IN BRIEF: Snapshots from around the territory
IN BRIEF: Snapshots from around the territory
29 October 2021
Aussie jumpers warm Moldovan hearts
Jumpers for children sent to the Eastern Europe Territory as part of the Australia Territory’s ‘Woollens for Moldova’ project already have found “happy little owners”.
Major Andrei Iniutocichin, Moldova Divisional Commander, said winter had “come early” this year, and the contents of three boxes had already been distributed to several of Moldova’s 15 corps. Two more boxes containing more jumpers, scarves, beanies, socks, and blankets have been shipped.
“We are very grateful to receive these kind donations from your people, and the overwhelming response to your call touches our hearts,” Andrei said. “The socks, hats, gloves, and sweaters will find their new grateful owners at the northern region of Moldova. [But] it’s especially surprising for many people to hear that the woollens came from hot Australia – the land of deserts and kangaroos!”
Women from Warragul Corps (Vic.) started the Woollens for Moldova project two years ago. Support for the project has grown, so coordination has been taken on by Liz Cruickshank, the Army’s Territorial Secretary to the Property Trusts.
Aged Care group gets on board
A group of keen needleworkers at Riverview Gardens Aged Care Centre in Ipswich, Queensland, has been creating items for the project.
The group, Knitters and Knatters, coordinated by retired Aux-Captain Ella Stegemann, meets each Tuesday to knit and chat over morning tea and produce jumpers, beanies and scarves.
Retired Major Annette West, who arranges the morning teas, said the group was relatively new and had focused on knitting items for Moldova. She said the group had already sent five parcels to Liz: "That is over 60 jumpers."
Fairhaven in the pink for a good cause
Frank Hassell, a case worker at Gold Coast Recovery Services Centre (Fairhaven), has put a great deal of effort into growing his fine beard. “I think it suits me and my motorbike, a Honda Fury Chopper,” he laughs. “But I told my wife that I wanted to do something to support Breast Cancer Awareness Month (October). So, I decided to step out of my comfort zone and dye my beard pink.”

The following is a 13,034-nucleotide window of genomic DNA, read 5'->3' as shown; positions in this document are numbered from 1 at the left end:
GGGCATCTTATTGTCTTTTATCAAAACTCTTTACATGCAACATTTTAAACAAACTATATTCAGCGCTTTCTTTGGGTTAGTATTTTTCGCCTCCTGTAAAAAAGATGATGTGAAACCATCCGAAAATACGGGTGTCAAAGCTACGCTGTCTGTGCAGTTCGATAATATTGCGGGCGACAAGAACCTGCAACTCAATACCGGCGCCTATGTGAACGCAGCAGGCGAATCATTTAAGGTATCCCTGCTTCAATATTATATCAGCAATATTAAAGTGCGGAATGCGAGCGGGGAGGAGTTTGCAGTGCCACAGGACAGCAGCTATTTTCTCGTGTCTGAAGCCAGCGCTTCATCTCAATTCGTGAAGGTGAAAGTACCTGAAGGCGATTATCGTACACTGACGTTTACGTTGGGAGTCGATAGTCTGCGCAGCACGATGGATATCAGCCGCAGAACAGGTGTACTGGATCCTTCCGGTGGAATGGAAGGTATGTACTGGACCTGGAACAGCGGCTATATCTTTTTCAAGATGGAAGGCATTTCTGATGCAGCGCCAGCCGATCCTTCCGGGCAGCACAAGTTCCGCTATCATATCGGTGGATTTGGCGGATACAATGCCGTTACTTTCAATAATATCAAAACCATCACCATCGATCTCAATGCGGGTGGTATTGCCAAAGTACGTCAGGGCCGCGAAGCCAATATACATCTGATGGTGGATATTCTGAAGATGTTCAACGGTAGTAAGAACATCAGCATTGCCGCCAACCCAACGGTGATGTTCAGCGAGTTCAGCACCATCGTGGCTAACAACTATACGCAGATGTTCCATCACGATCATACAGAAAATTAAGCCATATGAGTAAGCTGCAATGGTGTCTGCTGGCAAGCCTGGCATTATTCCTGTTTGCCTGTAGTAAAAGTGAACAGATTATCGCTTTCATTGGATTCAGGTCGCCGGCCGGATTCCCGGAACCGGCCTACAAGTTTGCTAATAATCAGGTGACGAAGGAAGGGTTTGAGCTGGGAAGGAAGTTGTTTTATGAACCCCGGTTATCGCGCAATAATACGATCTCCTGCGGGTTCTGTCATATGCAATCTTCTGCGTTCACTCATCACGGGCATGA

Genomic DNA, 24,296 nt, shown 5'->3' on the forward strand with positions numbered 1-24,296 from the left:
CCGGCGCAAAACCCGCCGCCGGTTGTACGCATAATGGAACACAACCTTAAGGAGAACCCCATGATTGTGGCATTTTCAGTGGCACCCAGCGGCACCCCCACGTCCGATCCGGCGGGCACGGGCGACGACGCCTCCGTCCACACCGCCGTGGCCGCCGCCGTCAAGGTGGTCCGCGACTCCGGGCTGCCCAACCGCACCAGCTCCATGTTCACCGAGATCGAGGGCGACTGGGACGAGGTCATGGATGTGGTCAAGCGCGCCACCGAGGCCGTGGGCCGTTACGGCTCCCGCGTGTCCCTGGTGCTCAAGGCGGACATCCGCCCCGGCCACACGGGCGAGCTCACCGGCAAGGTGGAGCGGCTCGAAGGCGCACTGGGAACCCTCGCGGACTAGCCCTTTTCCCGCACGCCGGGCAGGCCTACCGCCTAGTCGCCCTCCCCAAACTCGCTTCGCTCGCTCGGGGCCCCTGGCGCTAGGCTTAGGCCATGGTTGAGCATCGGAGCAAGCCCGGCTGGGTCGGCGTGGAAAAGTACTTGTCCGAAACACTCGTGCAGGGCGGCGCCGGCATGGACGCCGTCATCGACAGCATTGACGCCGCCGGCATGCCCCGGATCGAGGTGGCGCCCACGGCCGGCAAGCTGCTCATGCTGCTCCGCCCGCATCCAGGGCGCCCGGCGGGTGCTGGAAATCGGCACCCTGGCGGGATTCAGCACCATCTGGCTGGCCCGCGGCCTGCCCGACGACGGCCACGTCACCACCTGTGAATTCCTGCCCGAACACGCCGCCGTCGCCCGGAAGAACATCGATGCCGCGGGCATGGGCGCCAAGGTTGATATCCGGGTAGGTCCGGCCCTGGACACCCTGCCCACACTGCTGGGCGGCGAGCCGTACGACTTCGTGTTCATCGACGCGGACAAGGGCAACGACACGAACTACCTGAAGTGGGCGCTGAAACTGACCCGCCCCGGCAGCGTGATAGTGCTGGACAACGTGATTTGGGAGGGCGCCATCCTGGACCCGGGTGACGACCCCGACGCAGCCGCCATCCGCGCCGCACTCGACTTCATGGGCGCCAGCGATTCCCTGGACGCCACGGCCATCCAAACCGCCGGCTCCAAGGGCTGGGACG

He says clients and staff were surprised when he arrived at work sporting a pink beard, but that was just the start of the colour appearing around the centre. “I sent an email to our staff at Fairhaven to also go pink to support the cause,” Frank says. As you can see, his suggestion was enthusiastically received!
Online shopping helps planet and those in need
Salvos Stores launched an online store during the COVID-19 pandemic, allowing Aussies to continue purchasing their environmentally friendly, pre-loved goods during lockdowns.
Salvos Stores average over 1000 new listings every day and have listed 185,000 items since May 2020. Since then, they have also delivered 92,000 orders to customers’ doorsteps across Australia – 54 tonnes of goods that have been re-homed instead of being sent to landfill. Further, 100 per cent of the profits raised through Salvos Stores go towards Salvos community work in the areas of homelessness, domestic and family violence, drug and alcohol addiction, poverty and financial hardship, youth work, natural disasters, and more.
“Get yourself a new outfit, something for around the house, or send a friend who is doing it tough a nice gift,” said Lucas Ferrier, Salvos Stores E-commerce manager. “Our wide range of items on the Salvos Stores website means there will be something for everyone.”
To shop online at Salvos Stores, click here
Salvos influence new bill on modern slavery
Three of the four key recommendations The Salvation Army made to the NSW Government regarding a Modern Slavery Amendment Bill introduced last month have been implemented. The Salvos National Policy and Advocacy team also proposed additional amendments required for the Act to effectively protect victims and survivors.